• Local action is underway, but there needs to be more: There have been great successes and collaborations with municipalities working on climate action plans and instituting projects around things like renewable energy, community composting, solar lighting, energy efficiency measures, and watershed modeling as the foundation for an eco-asset management plan – but there’s lots of opportunity for more of that work.

  • Quick and decisive action is needed now: The time for easy, comfortable, slow solutions has past. In previous decades, when alarms were being sounded, we had more of an opportunity for mitigation and adaptation that would have made some significant changes to reduce this loss that we’re facing. We are now passed that, so even if we adapt and mitigate and do the best that we can, we are going to lose a tremendous amount of things and we have to accept that. However, there is a willingness to force governments, businesses, and people collectively to take action. There have been huge protests in the last couple of years around climate change; there is a level of attention we’re seeing now to problems related to inequality, and environmental justice. A motivating factor is the knowledge that people do care and there is a desire to address climate change. Seeing all of the efforts over the last two years in the province, seeing people pursuing local solutions like community agriculture, putting in renewable energy at community scale, and looking at eco-asset management as the initial framework, are all also hopeful characteristics in the province.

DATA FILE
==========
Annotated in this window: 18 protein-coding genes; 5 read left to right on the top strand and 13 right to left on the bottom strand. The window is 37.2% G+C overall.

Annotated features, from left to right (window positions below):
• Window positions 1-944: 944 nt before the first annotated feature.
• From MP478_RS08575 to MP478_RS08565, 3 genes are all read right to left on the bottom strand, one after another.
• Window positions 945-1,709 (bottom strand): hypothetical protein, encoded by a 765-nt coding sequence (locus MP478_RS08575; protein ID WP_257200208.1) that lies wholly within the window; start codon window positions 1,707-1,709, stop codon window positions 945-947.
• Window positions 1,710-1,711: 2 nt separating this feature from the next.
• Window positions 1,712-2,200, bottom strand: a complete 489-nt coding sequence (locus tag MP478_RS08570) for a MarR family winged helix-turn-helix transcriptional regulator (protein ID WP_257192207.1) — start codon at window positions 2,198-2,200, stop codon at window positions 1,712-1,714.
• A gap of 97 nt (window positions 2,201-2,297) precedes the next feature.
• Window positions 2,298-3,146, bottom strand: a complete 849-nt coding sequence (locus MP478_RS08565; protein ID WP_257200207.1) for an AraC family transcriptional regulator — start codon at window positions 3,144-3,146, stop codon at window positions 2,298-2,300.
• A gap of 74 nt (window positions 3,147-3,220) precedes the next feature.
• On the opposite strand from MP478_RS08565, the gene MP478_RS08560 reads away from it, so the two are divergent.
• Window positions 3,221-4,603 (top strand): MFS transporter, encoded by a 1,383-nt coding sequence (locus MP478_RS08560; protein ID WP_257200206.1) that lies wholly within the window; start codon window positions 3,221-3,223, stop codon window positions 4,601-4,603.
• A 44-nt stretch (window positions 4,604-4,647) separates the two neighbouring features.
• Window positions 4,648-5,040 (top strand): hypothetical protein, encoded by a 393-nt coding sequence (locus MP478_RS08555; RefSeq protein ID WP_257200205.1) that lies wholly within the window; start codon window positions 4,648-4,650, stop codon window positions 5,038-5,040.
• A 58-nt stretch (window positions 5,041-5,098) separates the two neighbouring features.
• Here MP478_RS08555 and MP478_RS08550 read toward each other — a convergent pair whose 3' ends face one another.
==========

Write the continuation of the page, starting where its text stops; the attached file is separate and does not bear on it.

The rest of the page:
• Evidence-based decision-making and opportunity for action: The science around climate change is accurate – there is no global dispute. We need to incorporate western-trained scientists and Indigenous science into larger provincial plans. There are enormous opportunities in Newfoundland and Labrador to utilize the abundance of renewable energy resources such as wind and solar, as well as our skilled human resources and engaged community members who are willing to sit down and care enough to have a conversation about what action is needed.
Additonal Sources